- A major methodological improvement was carried out this quarter to refresh the panel of companies monitored in the production sector. Most GDP indices in the production sector are generated by monitoring the performance of a panel of companies from quarter to quarter. The companies on the panel are chosen to be representative of the population of all Scottish companies in that sector.
- Reassessment of the companies on the panel has been performed on an ongoing basis since the index of production was first published - ordinarily changes would be made when a company had changed its business structure, or come under new ownership but remained active. Over the last year, a comprehensive panel refresh exercise was undertaken to assess whether the panel was providing a consistent level of coverage of the companies in that industry while reducing the level of imputation for missing data.
- Series are derived from indicators based on data from a wide range of sources. Examples include: deflated turnover, deflated production, the volume of a good or service sold or produced and, for some parts of the public sector, employee numbers.
- The quarterly Scottish GDP estimates are published within 4 months (approximately 17 weeks) of the end of the quarter to which they relate.
- The indices published within this Statistics Publication Notice are grouped according to the 2003 revised Standard Industrial Classification. The four broad groupings of industries are
(a) agriculture, hunting, forestry and fishing
(b) production which comprises: mining and quarrying industries; energy and water supply; and manufacturing, which includes: refined petroleum products and nuclear fuel; chemical and man-made fibres; metal and metal products; engineering and allied industries; food, drink and tobacco industries; textiles, footwear, leather and clothing; other manufacturing.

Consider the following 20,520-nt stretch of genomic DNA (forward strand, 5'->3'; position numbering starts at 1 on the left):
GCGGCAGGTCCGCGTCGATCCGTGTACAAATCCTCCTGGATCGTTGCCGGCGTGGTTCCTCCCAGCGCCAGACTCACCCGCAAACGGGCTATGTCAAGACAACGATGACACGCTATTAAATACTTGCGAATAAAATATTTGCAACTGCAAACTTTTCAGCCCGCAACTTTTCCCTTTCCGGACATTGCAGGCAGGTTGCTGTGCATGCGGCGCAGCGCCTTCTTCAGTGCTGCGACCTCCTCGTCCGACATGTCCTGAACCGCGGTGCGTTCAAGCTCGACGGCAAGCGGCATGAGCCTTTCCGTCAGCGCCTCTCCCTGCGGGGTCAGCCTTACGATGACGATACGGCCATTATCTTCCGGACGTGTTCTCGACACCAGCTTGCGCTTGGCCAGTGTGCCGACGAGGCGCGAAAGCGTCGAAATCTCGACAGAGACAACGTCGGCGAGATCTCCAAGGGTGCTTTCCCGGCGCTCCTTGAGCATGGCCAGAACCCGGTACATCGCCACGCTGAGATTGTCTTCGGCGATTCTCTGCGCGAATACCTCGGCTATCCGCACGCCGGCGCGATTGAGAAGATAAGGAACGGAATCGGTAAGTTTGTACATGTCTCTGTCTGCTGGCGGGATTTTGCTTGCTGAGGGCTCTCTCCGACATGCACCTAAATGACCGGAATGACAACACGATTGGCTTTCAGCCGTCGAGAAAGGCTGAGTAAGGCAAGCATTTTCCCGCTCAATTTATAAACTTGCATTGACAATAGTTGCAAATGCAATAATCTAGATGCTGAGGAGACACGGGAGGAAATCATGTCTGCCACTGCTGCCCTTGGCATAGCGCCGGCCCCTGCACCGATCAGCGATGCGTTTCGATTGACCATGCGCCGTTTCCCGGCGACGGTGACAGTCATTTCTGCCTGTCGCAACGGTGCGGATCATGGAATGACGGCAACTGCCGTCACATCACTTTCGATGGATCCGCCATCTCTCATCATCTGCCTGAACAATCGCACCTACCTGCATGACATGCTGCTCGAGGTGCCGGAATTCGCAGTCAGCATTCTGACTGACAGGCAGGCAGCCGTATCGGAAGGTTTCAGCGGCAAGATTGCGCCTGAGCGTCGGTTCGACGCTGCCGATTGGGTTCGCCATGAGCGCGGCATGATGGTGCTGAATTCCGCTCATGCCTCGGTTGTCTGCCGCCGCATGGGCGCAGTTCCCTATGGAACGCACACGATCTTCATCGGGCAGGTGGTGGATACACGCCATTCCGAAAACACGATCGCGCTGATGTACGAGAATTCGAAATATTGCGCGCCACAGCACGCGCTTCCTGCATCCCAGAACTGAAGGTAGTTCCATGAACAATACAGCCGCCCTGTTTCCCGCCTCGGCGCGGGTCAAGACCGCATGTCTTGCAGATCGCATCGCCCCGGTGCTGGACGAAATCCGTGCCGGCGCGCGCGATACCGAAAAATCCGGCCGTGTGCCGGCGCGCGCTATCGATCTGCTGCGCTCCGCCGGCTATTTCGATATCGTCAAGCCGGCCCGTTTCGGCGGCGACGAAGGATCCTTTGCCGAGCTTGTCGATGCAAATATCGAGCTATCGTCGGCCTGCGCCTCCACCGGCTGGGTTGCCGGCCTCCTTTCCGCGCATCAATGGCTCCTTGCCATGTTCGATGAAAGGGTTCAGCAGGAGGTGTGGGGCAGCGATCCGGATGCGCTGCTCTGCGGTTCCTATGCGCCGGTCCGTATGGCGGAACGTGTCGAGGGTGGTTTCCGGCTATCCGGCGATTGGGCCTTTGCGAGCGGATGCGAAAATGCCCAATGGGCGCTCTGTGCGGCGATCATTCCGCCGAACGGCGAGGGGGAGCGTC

(d) services, which includes: retail and wholesale; hotels and catering; transport, storage and communication; financial services; real estate and business services; public administration, education and health; other services.
- Scottish GDP estimates will generally be less reliable than the estimates for the UK, primarily because the equivalent UK figures are produced by balancing 3 independent sets of estimates (Output ( GVA), Income & Expenditure-based approaches). Furthermore, the survey data tend to be based on smaller numbers of units, making figures for Scotland more likely to be subject to small random fluctuations.
Cash Estimates of GVA
- Estimates of the cash value of gross value added ( GVA) at current prices for Scotland (and other regions of the UK) are produced by the Office for National Statistics. Estimates for 2003 were published on 22 nd December 2004. The ONS current price value estimates are methodologically different from the Scottish Executive volume (constant price) index and are based on different data sources.
- The figures in this Statistics Publication Notice incorporate revisions to previously published estimates. The degree of revision this quarter is higher than usual due to the updating of industry weights to 2002 and from a number of improvements to methodology and input data.
- Tables 8 - 13 identify the extent of revisions since the last publication in July 2005. Note that revisions to the base year ( i.e. 2002) causes revisions to the index to appear elsewhere in the series but actual revisions to GDP growth rates may not exist. Revisions are shown to one decimal place for total GVA and GVA excluding oil & gas and to zero decimal places for all other sectors.
The series most affected by revisions this quarter are:
- Manufacturing - due to updating of industry weights and the panel refresh;
- Mining & Quarrying - due to updating of industry weights and the panel refresh;
- Financial Services - due to revised life insurance data, revised industry weights and input data for the banking sector;
- Construction - due to updating of industry weights;
- Transport - due to revised input and deflator data and adjustments to seasonal factors;
A number of other series are affected by revisions to a lesser extent. These are mainly due to revisions to input data and adjustments to seasonal factors. A more detailed analysis of revisions this quarter is available on the Scottish Executive GDP website www.scotland.gov.uk/gdp.
- National Statistics are produced to high professional standards set out in the National Statistics Code of Practice. They undergo regular quality assurance reviews to ensure that they meet customer needs. They are produced free from any political interference.
- Detailed results for all industries are available to download from the Scottish Executive website www.scotland.gov.uk/gdp.